Though the Reserve Bank had advised banks to use credit scoring for loans up to R2 crore way back in 2009, and again reminded them of the issue last year (see link, http://www.financialexpress. com/news/credit-scoring-a-tool-to-aid-bank-lending/ 1214701), banks were sloth to discover the potential of a lender evaluation system.
But the good news is that EFL is in talks with a few public sector banks and is likely to sign up one of the largest private sector banks to scale up credit scoring in India.
Credit scoring is a computer-based test to assess the credit worthiness of a borrower. Though credit scoring is used in the US in consumer credits like mortgages and auto loans, EFL has got into it as a social project. A branch of the Harvard Kennedy Schools Center for International Development, EFL came up with a psychometric test to address the problem of what is called the 'missing middle in financing.
Researchers have observed that developing countries have many informal micro-enterprises and large corporations, but very few SMEs. Underlying this missing middle problem is that while there is a rapidly expanding micro-credit sector and sophisticated corporate banking, there is relatively little financing for SMEs.
Studies show 2.2 billion people around the world do not have access to formal financial services, thus, creating a
$2.5 trillion financing gap for MSMEs. EFL realised that credit scoring can be an effective tool to plug this gap to an extent.
In the EFL psychometric test, a borrowers willingness to repay and entrepreneurial ability are analysed through 150 questions, through a 45-minutes test. The questions also test a loan applicant on his business skills, fluid intelligence, ethics & honesty and attitudes & beliefs.
The test is usually given on a personal computer or a tablet, with or without an internet connection. It can also be administered through android devices. The questions generally seek simple yes/no or multiple choice answers to real life concerns, besides asking to memorise numbers or match visuals. In India, the test is available in six vernacular languages.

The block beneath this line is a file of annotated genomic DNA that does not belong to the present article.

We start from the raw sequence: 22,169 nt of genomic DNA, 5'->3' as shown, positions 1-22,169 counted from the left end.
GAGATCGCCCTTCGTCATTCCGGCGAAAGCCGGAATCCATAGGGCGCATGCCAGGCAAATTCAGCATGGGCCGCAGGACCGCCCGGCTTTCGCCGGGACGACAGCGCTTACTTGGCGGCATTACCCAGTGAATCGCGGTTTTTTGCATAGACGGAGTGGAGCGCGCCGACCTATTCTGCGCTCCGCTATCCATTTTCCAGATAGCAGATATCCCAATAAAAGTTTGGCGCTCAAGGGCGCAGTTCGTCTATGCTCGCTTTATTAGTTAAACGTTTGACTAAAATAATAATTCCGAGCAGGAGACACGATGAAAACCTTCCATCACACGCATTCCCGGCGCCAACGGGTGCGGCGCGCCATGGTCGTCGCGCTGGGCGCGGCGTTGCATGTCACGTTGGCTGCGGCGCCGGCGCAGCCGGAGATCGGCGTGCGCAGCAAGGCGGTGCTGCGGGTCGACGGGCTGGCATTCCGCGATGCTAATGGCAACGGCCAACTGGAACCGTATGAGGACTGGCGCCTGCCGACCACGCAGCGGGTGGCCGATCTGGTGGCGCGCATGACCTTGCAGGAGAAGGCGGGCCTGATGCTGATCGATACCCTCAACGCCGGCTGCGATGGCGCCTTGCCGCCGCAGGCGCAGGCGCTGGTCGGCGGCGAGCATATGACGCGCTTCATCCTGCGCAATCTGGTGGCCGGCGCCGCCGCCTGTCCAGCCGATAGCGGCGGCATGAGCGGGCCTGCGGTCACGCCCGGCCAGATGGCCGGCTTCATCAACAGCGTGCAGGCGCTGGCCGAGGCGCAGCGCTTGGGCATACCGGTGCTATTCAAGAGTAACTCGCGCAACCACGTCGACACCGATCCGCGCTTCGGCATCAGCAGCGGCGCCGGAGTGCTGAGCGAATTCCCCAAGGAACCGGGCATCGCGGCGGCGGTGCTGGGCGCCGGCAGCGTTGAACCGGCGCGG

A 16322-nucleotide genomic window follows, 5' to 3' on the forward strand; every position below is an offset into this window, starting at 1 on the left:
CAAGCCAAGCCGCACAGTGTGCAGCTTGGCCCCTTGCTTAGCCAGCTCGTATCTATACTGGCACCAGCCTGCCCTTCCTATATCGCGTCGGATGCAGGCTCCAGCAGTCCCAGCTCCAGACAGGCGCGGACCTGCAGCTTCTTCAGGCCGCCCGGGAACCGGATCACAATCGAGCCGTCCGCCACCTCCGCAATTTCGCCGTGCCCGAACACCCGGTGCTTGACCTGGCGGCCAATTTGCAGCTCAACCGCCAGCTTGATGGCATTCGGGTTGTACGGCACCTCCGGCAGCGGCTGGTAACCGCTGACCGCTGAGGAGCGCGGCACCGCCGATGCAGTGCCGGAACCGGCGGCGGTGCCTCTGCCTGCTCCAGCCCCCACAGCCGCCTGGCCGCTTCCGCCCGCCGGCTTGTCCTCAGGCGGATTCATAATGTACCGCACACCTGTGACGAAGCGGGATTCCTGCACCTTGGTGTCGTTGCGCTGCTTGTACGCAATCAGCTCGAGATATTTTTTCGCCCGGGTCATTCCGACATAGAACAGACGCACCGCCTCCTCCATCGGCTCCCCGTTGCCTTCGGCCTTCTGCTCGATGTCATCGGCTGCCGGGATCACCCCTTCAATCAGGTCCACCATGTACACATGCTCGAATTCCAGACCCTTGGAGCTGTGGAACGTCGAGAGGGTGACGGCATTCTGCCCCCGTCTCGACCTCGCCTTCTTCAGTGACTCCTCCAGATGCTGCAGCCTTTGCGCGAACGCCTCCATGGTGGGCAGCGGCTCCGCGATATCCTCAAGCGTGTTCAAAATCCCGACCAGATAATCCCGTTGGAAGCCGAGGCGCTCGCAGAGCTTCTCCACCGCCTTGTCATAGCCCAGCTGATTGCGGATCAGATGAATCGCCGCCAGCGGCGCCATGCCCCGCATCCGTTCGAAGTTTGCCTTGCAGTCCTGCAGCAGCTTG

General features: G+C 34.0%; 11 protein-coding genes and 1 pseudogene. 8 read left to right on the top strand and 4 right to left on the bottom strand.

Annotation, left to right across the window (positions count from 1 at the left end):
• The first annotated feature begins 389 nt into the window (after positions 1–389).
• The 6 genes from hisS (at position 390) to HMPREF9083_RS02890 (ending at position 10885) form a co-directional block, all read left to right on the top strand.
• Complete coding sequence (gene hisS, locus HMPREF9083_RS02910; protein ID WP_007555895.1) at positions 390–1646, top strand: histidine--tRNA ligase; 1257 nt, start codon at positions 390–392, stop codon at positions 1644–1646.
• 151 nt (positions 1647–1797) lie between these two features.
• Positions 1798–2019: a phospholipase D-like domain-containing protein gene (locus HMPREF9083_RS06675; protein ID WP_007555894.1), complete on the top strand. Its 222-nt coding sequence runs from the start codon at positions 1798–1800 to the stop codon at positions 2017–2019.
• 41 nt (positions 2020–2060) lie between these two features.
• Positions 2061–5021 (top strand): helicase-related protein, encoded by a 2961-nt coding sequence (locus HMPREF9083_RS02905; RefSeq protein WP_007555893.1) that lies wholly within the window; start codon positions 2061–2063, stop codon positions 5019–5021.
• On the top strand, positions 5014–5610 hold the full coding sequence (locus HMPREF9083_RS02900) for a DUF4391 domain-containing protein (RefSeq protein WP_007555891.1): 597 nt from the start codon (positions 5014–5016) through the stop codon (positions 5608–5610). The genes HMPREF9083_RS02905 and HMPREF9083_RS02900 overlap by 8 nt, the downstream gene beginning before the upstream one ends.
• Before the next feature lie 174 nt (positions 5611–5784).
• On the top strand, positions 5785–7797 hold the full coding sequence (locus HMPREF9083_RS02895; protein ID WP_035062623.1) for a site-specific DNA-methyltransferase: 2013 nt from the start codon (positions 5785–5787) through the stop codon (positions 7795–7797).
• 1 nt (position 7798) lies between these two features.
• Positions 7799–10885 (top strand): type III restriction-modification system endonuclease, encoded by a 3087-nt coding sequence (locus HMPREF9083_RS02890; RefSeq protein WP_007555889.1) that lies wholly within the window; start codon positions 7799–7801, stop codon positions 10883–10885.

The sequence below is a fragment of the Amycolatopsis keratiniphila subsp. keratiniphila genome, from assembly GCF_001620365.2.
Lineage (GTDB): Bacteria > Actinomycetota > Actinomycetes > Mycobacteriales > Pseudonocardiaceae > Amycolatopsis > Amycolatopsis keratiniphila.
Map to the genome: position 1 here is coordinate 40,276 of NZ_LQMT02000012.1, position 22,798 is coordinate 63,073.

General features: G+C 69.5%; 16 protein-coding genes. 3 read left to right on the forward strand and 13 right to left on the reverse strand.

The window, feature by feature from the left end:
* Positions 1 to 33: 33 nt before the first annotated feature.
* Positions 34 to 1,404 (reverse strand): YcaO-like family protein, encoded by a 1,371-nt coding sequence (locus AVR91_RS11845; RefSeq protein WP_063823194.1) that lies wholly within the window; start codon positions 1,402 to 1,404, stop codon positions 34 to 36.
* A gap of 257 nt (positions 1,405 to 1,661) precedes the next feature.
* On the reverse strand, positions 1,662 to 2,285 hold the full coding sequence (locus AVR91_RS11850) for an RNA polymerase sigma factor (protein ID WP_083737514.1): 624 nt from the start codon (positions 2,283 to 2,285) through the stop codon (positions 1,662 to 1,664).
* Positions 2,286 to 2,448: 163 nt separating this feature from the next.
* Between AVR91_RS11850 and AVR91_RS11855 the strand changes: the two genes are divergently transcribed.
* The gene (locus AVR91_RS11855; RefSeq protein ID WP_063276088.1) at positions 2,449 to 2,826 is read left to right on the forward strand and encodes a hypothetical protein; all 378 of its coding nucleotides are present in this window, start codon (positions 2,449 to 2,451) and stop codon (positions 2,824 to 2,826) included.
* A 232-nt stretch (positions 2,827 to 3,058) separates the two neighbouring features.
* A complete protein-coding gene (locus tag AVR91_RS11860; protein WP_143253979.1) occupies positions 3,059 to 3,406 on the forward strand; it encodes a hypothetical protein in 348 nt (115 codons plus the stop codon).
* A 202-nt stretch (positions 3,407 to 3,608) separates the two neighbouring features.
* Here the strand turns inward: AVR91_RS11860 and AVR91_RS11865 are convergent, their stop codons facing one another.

Maddie Brandenburger of EFL told FE that you will never see the same set of questions twice, adding that 3,000 questions in the EFL repository are continually changed, reordered and randomised to prevent gaming or cheating by the applicant. EFL also uses statistical trackers to identify loan officer and staff patterns of influence to prevent staff manipulation.
She said EFL has partners in 20 countries, who have made over 70,000 assessments in 26 languages and disbursed over $250 million. Tests are modified for each country. Globally consistent traits, Brandenburger says, compose 55% of EFLs predictive power, while locally calibrated traits compose 45%.
The EFL score, she says, is a three-digit number, usually between 300 and 500. The score helps banks in many cases to lend without collateral. A Mckinsey report says psychometric testing of loan applicants can lower default rates by 25-40% and lower the cost of assessment by 55% compared to traditional assessment measures.
EFL, whose pre-employment screening tools are used by more than a third of US companies, claims its psychometric credit screening is developed based on its 40 years of academic research on entrepreneurs.
EFL entered Indian market in April 2013 with a partnership with Janalakshmi, an innovative and tech-savvy microfinance player. Janalakshmi has roped in two more partners, and conducted about 5,000 tests by December 2013.
Psychometric test, quotes KS Ramdas, CEO of Janalakshmis Jana Urban Foundation, is all about betting on the jockey, not the horse. Thats a fresh lead for Indias banking industry, which lends on the bases of project report, collateral and seed capital.